Korean War

THE KOREAN WAR

The outbreak of hostilities in Korea, June of 1950, again signaled the need for Rangers. On August 25, 1950, at Camp Drake, Japan, the 8213th Army Unit was organized from volunteers in the Far East. The 8213th was referred to more informally as the Eighth Army Ranger Company and was attached to the 25th Infantry Division. It participated in the drive to the Yalu and was deactivated in March 1951. 13 Airborne-Ranger Companies were founded during the Korean War.Korean_rgrs

Then Captain Charles Pete Spragins of the 10th Airborne Ranger Company and Captain Rudy Jones of the 11th Airborne Ranger Company put their men in Black Berets, others followed. The black stemmed from the intensive night training the men underwent. This is the first use of the color black other then individual usage of the beret. The Ranger Training Center (eventually the modern Ranger Training Brigade) liked the idea and ran test cases. Troops loved it, the brass did not. They were told to take them off. Airborne-Ranger companies were deactivated during the war.

Colonel John Gibson Van Houten was selected by the Army Chief of Staff to head the Ranger program at Fort Benning, Georgia. On September 15, 1950, Colonel Van Houten reported to the Chief of Staff, Office of the Chief of Army Field Forces, Fort Monroe, Virginia. He was informed that training of Ranger-type units was to begin at Fort Benning, at the earliest possible date. The target date was set for October 1, 1950, with a tentative training period of six weeks. The implementing orders called for formation of a headquarters detachment and four Ranger infantry companies (airborne). Requests went out for volunteers who were willing to accept extremely hazardous duty in the combat zone in the Far East.

airborne-ranger_platoonIn the 82nd Airborne Division, the result of the call for volunteers was astounding. Some estimates were as high as 5,000 men (experienced Regular Army paratroopers). The ruthless sorting out process began. Where possible, selection of the men was accomplished by the officers who would command the companies, similar to colonial days when Robert Rogers was recruiting.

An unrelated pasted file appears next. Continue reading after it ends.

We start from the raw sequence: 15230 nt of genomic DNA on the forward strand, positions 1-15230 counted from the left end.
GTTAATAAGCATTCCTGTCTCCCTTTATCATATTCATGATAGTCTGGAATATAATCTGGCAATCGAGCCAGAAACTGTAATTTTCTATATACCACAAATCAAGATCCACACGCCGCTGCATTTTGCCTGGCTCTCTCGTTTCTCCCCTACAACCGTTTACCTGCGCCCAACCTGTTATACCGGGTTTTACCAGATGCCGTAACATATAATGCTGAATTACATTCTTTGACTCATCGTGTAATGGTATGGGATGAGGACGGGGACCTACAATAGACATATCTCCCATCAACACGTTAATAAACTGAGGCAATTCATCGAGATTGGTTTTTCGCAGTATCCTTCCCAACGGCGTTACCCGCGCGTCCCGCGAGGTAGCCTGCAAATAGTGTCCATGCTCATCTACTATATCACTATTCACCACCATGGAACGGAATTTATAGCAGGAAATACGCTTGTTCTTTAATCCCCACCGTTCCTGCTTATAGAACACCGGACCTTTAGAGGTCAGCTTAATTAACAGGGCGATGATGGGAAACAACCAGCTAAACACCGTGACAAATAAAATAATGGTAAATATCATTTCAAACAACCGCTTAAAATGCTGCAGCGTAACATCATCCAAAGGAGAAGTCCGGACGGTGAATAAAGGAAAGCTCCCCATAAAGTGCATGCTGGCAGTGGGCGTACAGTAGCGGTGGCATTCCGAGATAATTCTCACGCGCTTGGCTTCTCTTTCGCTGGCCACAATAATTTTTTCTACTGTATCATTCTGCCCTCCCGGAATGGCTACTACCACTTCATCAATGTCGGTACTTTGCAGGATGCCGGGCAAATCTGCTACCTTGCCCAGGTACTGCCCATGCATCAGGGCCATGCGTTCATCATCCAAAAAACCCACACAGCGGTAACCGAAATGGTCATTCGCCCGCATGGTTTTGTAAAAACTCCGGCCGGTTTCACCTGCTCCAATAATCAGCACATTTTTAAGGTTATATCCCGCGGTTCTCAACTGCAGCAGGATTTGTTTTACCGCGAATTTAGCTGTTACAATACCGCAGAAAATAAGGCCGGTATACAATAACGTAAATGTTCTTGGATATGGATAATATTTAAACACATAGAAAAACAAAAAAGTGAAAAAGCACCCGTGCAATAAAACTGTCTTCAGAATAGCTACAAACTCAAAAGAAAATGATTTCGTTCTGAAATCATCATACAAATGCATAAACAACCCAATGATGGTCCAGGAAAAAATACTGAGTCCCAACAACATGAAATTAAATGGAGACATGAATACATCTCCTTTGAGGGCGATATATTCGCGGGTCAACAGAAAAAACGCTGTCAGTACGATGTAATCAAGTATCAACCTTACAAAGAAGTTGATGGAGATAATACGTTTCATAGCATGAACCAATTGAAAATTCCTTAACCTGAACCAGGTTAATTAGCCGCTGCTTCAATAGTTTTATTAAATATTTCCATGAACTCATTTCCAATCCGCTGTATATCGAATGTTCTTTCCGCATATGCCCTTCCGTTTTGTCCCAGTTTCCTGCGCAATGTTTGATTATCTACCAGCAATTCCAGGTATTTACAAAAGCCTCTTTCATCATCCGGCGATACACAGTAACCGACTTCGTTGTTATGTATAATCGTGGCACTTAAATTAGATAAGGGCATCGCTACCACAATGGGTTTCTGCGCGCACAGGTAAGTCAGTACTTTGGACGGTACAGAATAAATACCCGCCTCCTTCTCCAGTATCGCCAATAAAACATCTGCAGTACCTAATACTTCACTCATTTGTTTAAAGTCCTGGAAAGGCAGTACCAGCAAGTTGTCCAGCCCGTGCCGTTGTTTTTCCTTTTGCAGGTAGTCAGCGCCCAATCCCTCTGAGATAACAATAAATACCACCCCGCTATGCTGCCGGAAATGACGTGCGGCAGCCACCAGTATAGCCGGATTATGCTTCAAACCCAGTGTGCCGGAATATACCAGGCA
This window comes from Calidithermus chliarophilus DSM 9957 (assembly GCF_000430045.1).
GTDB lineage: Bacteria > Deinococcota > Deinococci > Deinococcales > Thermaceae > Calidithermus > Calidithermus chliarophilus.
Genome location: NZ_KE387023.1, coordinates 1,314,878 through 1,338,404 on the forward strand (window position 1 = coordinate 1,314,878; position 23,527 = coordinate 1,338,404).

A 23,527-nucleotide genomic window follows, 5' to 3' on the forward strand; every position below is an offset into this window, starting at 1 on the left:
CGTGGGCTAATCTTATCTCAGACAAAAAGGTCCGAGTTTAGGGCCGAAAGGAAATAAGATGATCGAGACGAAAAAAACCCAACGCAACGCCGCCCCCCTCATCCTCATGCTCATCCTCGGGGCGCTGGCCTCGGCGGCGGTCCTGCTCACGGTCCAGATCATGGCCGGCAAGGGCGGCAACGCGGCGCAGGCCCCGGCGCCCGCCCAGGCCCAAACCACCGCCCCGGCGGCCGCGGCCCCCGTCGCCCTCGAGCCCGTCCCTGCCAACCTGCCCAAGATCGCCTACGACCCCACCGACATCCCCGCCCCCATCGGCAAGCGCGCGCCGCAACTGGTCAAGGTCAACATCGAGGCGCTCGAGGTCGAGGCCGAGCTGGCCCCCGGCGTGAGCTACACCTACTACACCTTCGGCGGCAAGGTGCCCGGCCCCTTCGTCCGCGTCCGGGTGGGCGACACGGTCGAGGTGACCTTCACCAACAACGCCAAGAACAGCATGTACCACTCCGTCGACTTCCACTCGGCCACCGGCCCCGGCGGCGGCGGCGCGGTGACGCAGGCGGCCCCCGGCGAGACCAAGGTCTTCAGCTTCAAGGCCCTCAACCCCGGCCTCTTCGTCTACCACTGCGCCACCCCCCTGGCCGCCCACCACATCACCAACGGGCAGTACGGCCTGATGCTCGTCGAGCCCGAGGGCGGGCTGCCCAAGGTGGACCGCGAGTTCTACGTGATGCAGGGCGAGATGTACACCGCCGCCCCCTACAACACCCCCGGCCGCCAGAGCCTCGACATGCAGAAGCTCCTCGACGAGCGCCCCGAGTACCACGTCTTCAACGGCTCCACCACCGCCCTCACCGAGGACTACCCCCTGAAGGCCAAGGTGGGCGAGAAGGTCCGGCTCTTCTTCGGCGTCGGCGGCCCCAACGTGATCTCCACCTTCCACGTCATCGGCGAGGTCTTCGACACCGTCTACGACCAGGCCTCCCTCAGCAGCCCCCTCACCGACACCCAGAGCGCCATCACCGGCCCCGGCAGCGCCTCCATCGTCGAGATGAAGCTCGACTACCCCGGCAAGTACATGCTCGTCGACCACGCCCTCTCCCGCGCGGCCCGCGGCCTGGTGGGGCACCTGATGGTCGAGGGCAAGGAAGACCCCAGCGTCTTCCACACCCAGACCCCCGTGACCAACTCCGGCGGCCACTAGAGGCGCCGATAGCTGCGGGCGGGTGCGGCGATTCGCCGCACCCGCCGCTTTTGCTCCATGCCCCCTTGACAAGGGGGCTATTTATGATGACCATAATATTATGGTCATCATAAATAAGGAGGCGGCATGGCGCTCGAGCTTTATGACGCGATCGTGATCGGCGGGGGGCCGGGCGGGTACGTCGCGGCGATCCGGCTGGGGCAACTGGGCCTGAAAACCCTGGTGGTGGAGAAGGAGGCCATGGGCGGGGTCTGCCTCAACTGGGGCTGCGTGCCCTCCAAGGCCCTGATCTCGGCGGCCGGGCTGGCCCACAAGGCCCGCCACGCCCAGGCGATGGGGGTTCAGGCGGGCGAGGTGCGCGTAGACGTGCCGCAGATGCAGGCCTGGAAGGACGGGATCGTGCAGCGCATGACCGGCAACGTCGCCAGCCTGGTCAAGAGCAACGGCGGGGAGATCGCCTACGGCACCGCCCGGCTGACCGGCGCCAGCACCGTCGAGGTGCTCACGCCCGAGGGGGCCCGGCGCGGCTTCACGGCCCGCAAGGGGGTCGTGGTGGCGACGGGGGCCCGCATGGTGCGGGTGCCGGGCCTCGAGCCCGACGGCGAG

Orders were issued and those selected shipped to Fort Benning. The first group arrived on September 20, 1950. Training began Monday, October 9th, with three companies of airborne qualified personnel. On this day, another company began training. These were former members of the 505th Airborne Infantry Regiment, and the 80th Anti-Aircraft Battalion redesignated the 4th Ranger Infantry Company (Airborne), the only Department of the Army authorized, all-Negro Ranger unit in the history of the United States. They were again redesignated the 2nd Ranger Infantry Company (Airborne) prior to deployment to Korea.

All volunteers were professional soldiers with many skills who often taught each other. Some of the men had fought with the original Ranger Battalions, the First Special Service Force, or the Office of Strategic Services during World War II. Many of the instructors were drawn from the same group. The faces of this select group may have appeared youthful, but these were men highly trained and experienced in Ranger operations during World War II.

The training was extremely rigorous. Training consisted of amphibious and airborne operations (including low-level night jumps), demolitions, sabotage, close combat, and the use of foreign maps. Every American small-arm, as well as those used by the enemy, was mastered. Communications, as well as the control of artillery, naval, and aerial fires, were stressed. Much of the training was at night.

Physical conditioning and foot marching were constant. Colonel Van Houten stated that the goal was, to prepare a company to move from 40-50 miles, cross-country, in 12-18 hours, depending on the terrain. Men learned it was possible to doze while marching. They also learned to swim in ice-ringed water.

No man was forced to remain a Ranger candidate. After a ruthless process of elimination, each company was still 30 percent over strength. During training, there was in the background a jeep with a white flag. Anyone who decided he did not want to, or could not, continue had only to go sit in the jeep. No one would harass or mock him. He would be driven away and his personal gear removed from the barracks before the other men returned.